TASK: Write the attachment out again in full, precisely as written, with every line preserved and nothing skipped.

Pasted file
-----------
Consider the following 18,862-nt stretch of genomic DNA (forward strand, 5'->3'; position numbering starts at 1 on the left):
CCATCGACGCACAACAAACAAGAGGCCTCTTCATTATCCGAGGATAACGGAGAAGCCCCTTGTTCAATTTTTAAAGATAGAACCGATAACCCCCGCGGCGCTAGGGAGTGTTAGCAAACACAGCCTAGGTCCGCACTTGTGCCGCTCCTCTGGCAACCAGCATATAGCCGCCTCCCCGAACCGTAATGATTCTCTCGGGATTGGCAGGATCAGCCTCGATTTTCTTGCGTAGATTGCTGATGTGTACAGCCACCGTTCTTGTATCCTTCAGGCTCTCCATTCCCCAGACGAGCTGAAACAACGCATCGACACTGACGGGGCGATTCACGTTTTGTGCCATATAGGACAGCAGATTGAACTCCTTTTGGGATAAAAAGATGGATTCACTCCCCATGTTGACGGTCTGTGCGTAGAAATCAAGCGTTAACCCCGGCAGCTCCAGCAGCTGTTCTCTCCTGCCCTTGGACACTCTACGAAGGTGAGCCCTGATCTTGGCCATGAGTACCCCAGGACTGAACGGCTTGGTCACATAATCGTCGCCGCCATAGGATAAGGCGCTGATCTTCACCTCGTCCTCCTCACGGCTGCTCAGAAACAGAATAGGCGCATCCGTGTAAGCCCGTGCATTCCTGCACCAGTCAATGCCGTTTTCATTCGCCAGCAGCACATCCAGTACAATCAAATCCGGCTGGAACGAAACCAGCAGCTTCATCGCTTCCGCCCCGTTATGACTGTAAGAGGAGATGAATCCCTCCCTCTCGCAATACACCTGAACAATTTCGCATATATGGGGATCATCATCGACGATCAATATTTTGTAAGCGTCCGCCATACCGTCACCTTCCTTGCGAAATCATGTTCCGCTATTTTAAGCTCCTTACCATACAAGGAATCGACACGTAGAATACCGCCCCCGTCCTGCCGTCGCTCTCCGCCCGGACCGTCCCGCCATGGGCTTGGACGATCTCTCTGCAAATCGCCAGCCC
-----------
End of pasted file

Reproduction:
Consider the following 18,862-nt stretch of genomic DNA (forward strand, 5'->3'; position numbering starts at 1 on the left):
CCATCGACGCACAACAAACAAGAGGCCTCTTCATTATCCGAGGATAACGGAGAAGCCCCTTGTTCAATTTTTAAAGATAGAACCGATAACCCCCGCGGCGCTAGGGAGTGTTAGCAAACACAGCCTAGGTCCGCACTTGTGCCGCTCCTCTGGCAACCAGCATATAGCCGCCTCCCCGAACCGTAATGATTCTCTCGGGATTGGCAGGATCAGCCTCGATTTTCTTGCGTAGATTGCTGATGTGTACAGCCACCGTTCTTGTATCCTTCAGGCTCTCCATTCCCCAGACGAGCTGAAACAACGCATCGACACTGACGGGGCGATTCACGTTTTGTGCCATATAGGACAGCAGATTGAACTCCTTTTGGGATAAAAAGATGGATTCACTCCCCATGTTGACGGTCTGTGCGTAGAAATCAAGCGTTAACCCCGGCAGCTCCAGCAGCTGTTCTCTCCTGCCCTTGGACACTCTACGAAGGTGAGCCCTGATCTTGGCCATGAGTACCCCAGGACTGAACGGCTTGGTCACATAATCGTCGCCGCCATAGGATAAGGCGCTGATCTTCACCTCGTCCTCCTCACGGCTGCTCAGAAACAGAATAGGCGCATCCGTGTAAGCCCGTGCATTCCTGCACCAGTCAATGCCGTTTTCATTCGCCAGCAGCACATCCAGTACAATCAAATCCGGCTGGAACGAAACCAGCAGCTTCATCGCTTCCGCCCCGTTATGACTGTAAGAGGAGATGAATCCCTCCCTCTCGCAATACACCTGAACAATTTCGCATATATGGGGATCATCATCGACGATCAATATTTTGTAAGCGTCCGCCATACCGTCACCTTCCTTGCGAAATCATGTTCCGCTATTTTAAGCTCCTTACCATACAAGGAATCGACACGTAGAATACCGCCCCCGTCCTGCCGTCGCTCTCCGCCCGGACCGTCCCGCCATGGGCTTGGACGATCTCTCTGCAAATCGCCAGCCC